Them's good comics. The issue is also the only place you'll find interviews with both Wallace Shawn and "Weird" Al Yankovic. Order it here and tell 'em we sent ya.
• Reviews: "Both of these books — Blake Bell's Fire and Water: Bill Everett, The Sub-Mariner, and the Birth of Marvel Comics and Steven Brower's From Shadow to Light: The Life and Art of Mort Meskin — do fine jobs of chronicling the artists' lives and careers. [...] The Everett book... is beautifully designed by Adam Grano and as much an art book as biography. Filled with great examples of Everett art — some of which is from the Everett family's own archives — this book opens up a whole new arena for appreciation of this almost lost seminal artist. The Mort Meskin book is fascinating, too. Brower and the Meskin sons do a great job in capturing what the artist was really like, both in his career and his home life. [...] Again, it's an impressive package (something I think Fantagraphics has become famous for) and a welcome addition to any comics fan's library." – Gary Sassaman, Innocent Bystander
• Review: "Four Color Fear: Forgotten Horror Comics of the 1950s is... a cool collection of stories that definitely would have given me nightmares if I read them as a kid. ...Fantagraphics... puts together a wonderful package once again. Some of these stories are almost unreadable, but all of them are enjoyable and strange and wonderful in their own way." – Gary Sassaman, Innocent Bystander
• Review: "The Best American Comics Criticism, edited by Ben Schwartz, is a fascinating collection of assertion, appraisals, debate, reconsiderations, and recollections about comics. This thick, superbly-selected anthology features extremely well informed, exceptional voices... With a fantastically rendered cover by Drew Friedman (spot the critic!), this is a huge assortment of fantastic writing about a field that has had many parallels with and tendrils in rock and pop. If you’re yearning to own a non-music comics book of criticism that isn’t something from the academe yet still creates an alternate world of popular culture magic to teach how to rail and rave and expose and detail, The Best American Comics Criticism is the book to buy." – Chris Estey, The KEXP Blog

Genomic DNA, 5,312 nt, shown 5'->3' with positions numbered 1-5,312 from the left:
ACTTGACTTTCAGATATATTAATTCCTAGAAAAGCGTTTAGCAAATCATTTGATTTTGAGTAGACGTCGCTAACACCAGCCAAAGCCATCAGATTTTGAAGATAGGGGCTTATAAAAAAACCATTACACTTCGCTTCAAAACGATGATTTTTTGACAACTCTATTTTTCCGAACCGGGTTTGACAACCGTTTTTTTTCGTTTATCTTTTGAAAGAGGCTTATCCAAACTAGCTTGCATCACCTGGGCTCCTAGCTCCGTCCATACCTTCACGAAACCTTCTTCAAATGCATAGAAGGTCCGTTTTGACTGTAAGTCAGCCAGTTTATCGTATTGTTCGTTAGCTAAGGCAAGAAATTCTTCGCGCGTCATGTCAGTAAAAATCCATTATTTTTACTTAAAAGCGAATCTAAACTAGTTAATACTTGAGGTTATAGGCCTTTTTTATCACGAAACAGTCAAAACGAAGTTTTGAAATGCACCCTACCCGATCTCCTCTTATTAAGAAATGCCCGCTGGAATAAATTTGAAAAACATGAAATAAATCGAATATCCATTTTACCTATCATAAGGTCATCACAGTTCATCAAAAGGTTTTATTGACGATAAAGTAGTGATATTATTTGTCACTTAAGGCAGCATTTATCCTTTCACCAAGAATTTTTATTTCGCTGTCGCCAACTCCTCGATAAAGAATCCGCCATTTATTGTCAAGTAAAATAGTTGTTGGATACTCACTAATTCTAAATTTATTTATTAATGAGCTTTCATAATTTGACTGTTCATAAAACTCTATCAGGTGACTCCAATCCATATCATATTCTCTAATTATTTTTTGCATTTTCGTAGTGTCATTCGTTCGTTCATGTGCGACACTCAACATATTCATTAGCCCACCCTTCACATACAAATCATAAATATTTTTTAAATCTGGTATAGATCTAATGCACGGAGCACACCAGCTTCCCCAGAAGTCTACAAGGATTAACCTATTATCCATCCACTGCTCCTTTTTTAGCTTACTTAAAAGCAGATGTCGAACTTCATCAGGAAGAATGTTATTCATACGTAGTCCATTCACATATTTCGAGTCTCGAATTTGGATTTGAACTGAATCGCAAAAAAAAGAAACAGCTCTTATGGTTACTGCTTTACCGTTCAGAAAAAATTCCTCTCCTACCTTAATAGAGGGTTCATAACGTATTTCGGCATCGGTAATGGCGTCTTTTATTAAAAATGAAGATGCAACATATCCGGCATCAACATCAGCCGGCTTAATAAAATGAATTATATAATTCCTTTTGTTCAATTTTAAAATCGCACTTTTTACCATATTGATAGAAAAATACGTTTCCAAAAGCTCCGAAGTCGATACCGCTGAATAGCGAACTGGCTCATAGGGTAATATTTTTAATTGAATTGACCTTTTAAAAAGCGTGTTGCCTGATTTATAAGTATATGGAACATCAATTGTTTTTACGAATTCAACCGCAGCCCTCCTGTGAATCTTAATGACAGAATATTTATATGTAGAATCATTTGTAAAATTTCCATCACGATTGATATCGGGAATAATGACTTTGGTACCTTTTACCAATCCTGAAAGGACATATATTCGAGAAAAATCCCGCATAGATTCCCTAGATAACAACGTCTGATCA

• Review: "Fantagraphics always produces beautiful books, but this is one of my favorites they have ever published. [...] A few weeks ago, I carefully slid You’ll Never Know off the shelf. I was ready for it. It was time. It was a deeply emotional read. [...] The art and lettering is stellar in You’ll Never Know, filled with little details that make every page - especially full page panels. [...] You’ll Never Know is excellent example of autobiographical/biographical non-fiction sequential art, and has made my short list of favorite graphic non-fiction..." – Syndicate Product Covert HQ
• Plug: "Norman Pettingill is an underground cartoonist's underground cartoonist. His obsessive linework, his out-of-control hillbilly wonderland — and even his medium — wood, all make for a fascinating experience. And yes, the cover of this book is plywood." – Benn Ray (Atomic Books), Largehearted Boy